Imagine!

Imagine a world where we all looked after each others interests, with no regard for culture, race or geography. A world where the economy didn’t depend on our ability to pay, but where resources were shared according to need. A world where the rich and powerful did not exploit the vulnerable and powerless. Idealistic?

This world exists in the future. It is not tomorrow, next year and probably not in my lifetime, but it is the world envisioned by Jesus, when he said, “Your kingdom come, your will be done on earth as it is in heaven”. This world we imagine is a world run according to the will of God, and according to his nature, which is pure love. Moses and the prophets got a glimpse of it. Jesus saw it, and the amazing thing is that I, as a follower of Jesus, can see it too.

The future starts now!

But this world I imagine is not just a future hope. It can be real right now, as people extend love for the family to love for the community. As we give of our money, time and resources to the community in which we live, we are bringing this ‘kingdom’ nearer. As we regularly support a girl in a far-off country, enabling her to be educated and fulfil her potential, we are doing what our Father in heaven wants, and enabling, “your will to be done on earth”.

I don’t know about you, but I am not content to sit back and wait for that kingdom, which Jesus said so much about. We have done that for 2000 years! Let us be ready to give. Let us be followers of Jesus Christ, not just Christians. Let us put religion aside, take the words of Jesus seriously, and impact the world with compassion, love and a culture of giving!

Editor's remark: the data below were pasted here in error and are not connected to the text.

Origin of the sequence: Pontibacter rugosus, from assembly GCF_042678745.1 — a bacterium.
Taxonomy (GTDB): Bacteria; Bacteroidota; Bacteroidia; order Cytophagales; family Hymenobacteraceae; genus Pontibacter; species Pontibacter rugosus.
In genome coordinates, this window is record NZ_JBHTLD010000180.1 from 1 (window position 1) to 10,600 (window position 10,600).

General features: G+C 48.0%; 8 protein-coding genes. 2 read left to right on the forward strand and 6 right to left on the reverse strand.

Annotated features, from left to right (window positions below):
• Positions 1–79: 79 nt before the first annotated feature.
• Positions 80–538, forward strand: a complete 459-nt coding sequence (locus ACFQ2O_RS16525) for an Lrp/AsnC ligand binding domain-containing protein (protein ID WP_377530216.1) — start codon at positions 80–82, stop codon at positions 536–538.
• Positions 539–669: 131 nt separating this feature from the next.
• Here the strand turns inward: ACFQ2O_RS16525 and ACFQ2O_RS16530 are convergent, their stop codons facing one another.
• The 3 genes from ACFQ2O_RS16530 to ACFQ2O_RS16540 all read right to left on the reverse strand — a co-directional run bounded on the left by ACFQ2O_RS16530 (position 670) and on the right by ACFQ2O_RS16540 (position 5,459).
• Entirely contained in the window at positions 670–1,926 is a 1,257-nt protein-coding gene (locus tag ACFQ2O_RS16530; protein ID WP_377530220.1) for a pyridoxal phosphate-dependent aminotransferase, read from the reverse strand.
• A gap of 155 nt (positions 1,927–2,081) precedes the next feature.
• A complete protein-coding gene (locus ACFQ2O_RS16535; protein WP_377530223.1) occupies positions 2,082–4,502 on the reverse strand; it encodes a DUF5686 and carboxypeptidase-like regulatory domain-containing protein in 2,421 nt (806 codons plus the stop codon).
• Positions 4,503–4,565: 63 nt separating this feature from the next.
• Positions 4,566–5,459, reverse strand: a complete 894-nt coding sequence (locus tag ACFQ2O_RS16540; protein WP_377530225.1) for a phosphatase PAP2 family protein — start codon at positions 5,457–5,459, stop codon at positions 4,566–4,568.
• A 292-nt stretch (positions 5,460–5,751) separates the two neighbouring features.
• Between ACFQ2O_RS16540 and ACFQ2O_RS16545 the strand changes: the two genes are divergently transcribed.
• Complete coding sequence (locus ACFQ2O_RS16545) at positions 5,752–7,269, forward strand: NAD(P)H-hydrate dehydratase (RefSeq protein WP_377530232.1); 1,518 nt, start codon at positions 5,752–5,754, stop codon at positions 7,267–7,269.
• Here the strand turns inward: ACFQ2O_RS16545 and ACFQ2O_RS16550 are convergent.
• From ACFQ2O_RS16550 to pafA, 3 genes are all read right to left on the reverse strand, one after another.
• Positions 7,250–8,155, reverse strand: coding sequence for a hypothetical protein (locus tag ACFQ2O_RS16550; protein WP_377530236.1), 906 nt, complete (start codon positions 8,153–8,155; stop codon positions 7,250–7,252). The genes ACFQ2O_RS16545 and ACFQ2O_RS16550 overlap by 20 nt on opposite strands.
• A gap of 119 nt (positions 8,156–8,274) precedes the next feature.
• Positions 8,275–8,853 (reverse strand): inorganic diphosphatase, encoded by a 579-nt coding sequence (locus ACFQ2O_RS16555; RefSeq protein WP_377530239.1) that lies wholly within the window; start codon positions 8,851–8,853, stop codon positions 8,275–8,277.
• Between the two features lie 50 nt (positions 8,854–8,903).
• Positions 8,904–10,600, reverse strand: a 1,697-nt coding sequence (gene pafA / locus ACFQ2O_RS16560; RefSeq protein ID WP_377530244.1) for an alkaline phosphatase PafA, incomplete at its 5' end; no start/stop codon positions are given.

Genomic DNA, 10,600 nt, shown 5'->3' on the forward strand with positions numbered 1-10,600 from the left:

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Comments

  1. Sharing was the norm, and still is the norm in indigenous cultures.

    Status is conferred by how much you give, not how much you take or a accumulate.

    It also made sense.

    If I had a successful hunt, I would share my spoils. There was no advantage to be gained keeping to myself, as would rot and spoil.

    Similarly, if a fellow had a successful hunt, he would share with me.

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  2. It is an often repeated myth, money was invented to replace bartering. It was not.

    Sacred Economics

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  3. Reblogged this on Keithpp's Blog.

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  4. The fastest growing sector of the economy (beside food banks), is the sharing, collaborative economy, but because it does not contribute to GDP it does not get a mention.

    Sacred Economics
    Co-ops – sharing – commons
    The Emperor’s New Clothes
    In the cafe where you can pay what you want, what would you choose?
    Beyond Jeremy Rifkin: How Will the Phase Transition to a Commons Economy Actually Occur?
    The Zero Marginal Cost Society

    Like

  5. The fastest growing sector of the economy (beside food banks), is the sharing, collaborative economy, but because it does not contribute to GDP it does not get a mention.

    Sacred Economics
    Co-ops – sharing – commons
    The Emperor’s New Clothes
    In the cafe where you can pay what you want, what would you choose?
    Beyond Jeremy Rifkin: How Will the Phase Transition to a Commons Economy Actually Occur?
    The Zero Marginal Cost Society

    Like